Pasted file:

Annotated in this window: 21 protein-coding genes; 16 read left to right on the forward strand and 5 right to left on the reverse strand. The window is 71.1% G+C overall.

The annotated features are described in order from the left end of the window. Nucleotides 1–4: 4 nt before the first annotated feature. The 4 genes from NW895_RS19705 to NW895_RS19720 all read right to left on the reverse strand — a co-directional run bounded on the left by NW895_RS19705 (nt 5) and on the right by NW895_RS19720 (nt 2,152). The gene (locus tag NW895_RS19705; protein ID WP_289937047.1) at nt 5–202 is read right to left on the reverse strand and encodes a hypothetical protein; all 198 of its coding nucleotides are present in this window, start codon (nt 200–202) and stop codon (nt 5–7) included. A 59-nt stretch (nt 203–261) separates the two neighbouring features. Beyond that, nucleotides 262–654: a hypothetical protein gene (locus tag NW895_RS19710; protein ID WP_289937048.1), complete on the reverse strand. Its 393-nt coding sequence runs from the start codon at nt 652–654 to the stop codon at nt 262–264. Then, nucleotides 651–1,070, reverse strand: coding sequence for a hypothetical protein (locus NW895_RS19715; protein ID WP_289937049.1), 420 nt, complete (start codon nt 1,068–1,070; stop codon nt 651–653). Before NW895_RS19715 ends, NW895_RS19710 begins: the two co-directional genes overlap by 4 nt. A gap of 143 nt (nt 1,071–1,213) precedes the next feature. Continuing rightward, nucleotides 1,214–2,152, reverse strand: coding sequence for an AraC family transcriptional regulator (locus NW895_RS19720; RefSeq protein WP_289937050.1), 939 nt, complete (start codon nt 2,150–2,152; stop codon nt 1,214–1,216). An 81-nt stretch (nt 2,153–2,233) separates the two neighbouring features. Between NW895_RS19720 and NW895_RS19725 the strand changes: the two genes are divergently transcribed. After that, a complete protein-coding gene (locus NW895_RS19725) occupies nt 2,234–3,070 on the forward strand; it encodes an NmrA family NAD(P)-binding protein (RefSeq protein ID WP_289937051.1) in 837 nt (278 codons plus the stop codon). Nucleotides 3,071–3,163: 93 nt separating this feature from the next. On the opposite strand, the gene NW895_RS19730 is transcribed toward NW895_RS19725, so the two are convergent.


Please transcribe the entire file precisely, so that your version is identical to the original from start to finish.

Annotated in this window: 21 protein-coding genes; 16 read left to right on the forward strand and 5 right to left on the reverse strand. The window is 71.1% G+C overall.

The annotated features are described in order from the left end of the window. Nucleotides 1–4: 4 nt before the first annotated feature. The 4 genes from NW895_RS19705 to NW895_RS19720 all read right to left on the reverse strand — a co-directional run bounded on the left by NW895_RS19705 (nt 5) and on the right by NW895_RS19720 (nt 2,152). The gene (locus tag NW895_RS19705; protein ID WP_289937047.1) at nt 5–202 is read right to left on the reverse strand and encodes a hypothetical protein; all 198 of its coding nucleotides are present in this window, start codon (nt 200–202) and stop codon (nt 5–7) included. A 59-nt stretch (nt 203–261) separates the two neighbouring features. Beyond that, nucleotides 262–654: a hypothetical protein gene (locus tag NW895_RS19710; protein ID WP_289937048.1), complete on the reverse strand. Its 393-nt coding sequence runs from the start codon at nt 652–654 to the stop codon at nt 262–264. Then, nucleotides 651–1,070, reverse strand: coding sequence for a hypothetical protein (locus NW895_RS19715; protein ID WP_289937049.1), 420 nt, complete (start codon nt 1,068–1,070; stop codon nt 651–653). Before NW895_RS19715 ends, NW895_RS19710 begins: the two co-directional genes overlap by 4 nt. A gap of 143 nt (nt 1,071–1,213) precedes the next feature. Continuing rightward, nucleotides 1,214–2,152, reverse strand: coding sequence for an AraC family transcriptional regulator (locus NW895_RS19720; RefSeq protein WP_289937050.1), 939 nt, complete (start codon nt 2,150–2,152; stop codon nt 1,214–1,216). An 81-nt stretch (nt 2,153–2,233) separates the two neighbouring features. Between NW895_RS19720 and NW895_RS19725 the strand changes: the two genes are divergently transcribed. After that, a complete protein-coding gene (locus NW895_RS19725) occupies nt 2,234–3,070 on the forward strand; it encodes an NmrA family NAD(P)-binding protein (RefSeq protein ID WP_289937051.1) in 837 nt (278 codons plus the stop codon). Nucleotides 3,071–3,163: 93 nt separating this feature from the next. On the opposite strand, the gene NW895_RS19730 is transcribed toward NW895_RS19725, so the two are convergent.